Prof Gabriel Yvon-Durocher, Department of Biosciences, College of Life and Environmental Sciences, University of Exeter
Dr Ben Ashby, University of Bath
Dr Jeremy Biggs, Freshwater Habitats Trust
Prof Isabelle Durance, Cardiff University
The NERC Centre for Doctoral Training in Freshwater Biosciences and Sustainability (GW4 FRESH CDT) provides a world-class doctoral research and training environment, for the next generation of interdisciplinary freshwater scientists equipped to tackle future global water challenges. GW4 FRESH harnesses freshwater scientists from four of the UK’s most research-intensive universities (Bath, Bristol, Cardiff and Exeter) plus world-class research organisations the Centre for Ecology and Hydrology (CEH) and British Geological Survey (BGS).
For an overview of the GW4 FRESH CDT please see website http://www.gw4fresh.co.uk
Note, the research projects listed are in competition with other studentship projects available across the GW4 FRESH CDT Partnership. Up to 14 studentships will be awarded to the best applicants.
Understanding how the physiology of individuals constrain ecosystem dynamics is of fundamental importance to predicting the effects of climate change on our environment. Theory predicts that the temperature dependence of individual metabolic traits weighted by species-abundance distributions should be enough to (1) predict the size distributions of communities at a given temperature, and (2) predict how the taxonomic sorting of a community can evolve as a function of a new temperature regime.
Recent evidence demonstrates that rates of respiration accelerate at a faster pace than growth rates following acute increases in temperature. A direct, but unexplored consequence of this phenomenon is that the cost of growth increases with temperature, leading to the prediction that warmer environments should be characterised by less efficient energy transfer through food chains with less biomass at higher trophic levels.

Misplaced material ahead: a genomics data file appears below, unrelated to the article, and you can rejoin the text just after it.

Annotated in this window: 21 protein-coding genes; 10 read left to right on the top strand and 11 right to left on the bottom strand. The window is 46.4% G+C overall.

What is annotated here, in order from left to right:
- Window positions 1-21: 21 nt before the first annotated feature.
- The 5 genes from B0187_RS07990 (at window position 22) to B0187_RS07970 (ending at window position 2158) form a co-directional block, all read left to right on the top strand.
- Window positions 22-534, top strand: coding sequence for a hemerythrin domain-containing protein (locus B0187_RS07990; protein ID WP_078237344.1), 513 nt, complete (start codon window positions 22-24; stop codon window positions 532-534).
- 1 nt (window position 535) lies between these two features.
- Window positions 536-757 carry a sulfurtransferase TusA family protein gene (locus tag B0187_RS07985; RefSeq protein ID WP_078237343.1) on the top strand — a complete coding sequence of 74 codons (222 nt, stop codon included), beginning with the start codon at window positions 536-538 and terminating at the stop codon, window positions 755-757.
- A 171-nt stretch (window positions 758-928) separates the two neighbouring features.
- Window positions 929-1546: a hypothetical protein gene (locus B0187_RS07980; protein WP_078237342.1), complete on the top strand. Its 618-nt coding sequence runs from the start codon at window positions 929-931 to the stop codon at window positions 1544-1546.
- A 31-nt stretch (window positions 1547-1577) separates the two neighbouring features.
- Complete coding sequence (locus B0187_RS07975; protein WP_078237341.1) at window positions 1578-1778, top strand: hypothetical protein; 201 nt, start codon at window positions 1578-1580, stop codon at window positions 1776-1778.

The PhD student will investigate this novel prediction with a research programme that involves the development and integration of metabolic, food web, and evolutionary theories with a series of experimental ponds and field tests linking individual physiology to ecosystem and food web structure. The student will capitalise on a new state-of-the-art mesocosm facility as well as ecophysiology laboratories at the University of Exeter (Cornwall campus in Penryn). The student will quantify the taxonomic composition, and the effects of temperature on rates of whole-organism oxygen consumption and growth simultaneously in an array of freshwater ectothermic taxa spanning 4 trophic levels from phytoplankton to zooplankton continuously exposed to two levels of warming. The student will benefit on existing funds from the main supervisor who is funded by a NERC IRF. Moreover, the student will collaborate with their team of supervisors to develop novel theory in order to predict, and design experiments to test how warming will affect ecosystem functioning (measured as taxonomic composition, the slope of the size spectrum, whole-pond carbon and oxygen flux, and biomass size distribution) at the beginning and end of the project. This PhD project thus aims at delivering a predictive framework to help forecast how the functioning and dynamics of aquatic ecosystems will play out as the climate warms.
Project specific enquiries should be directed to the lead supervisor, Prof Gabriel Yvon-Durocher: [email protected]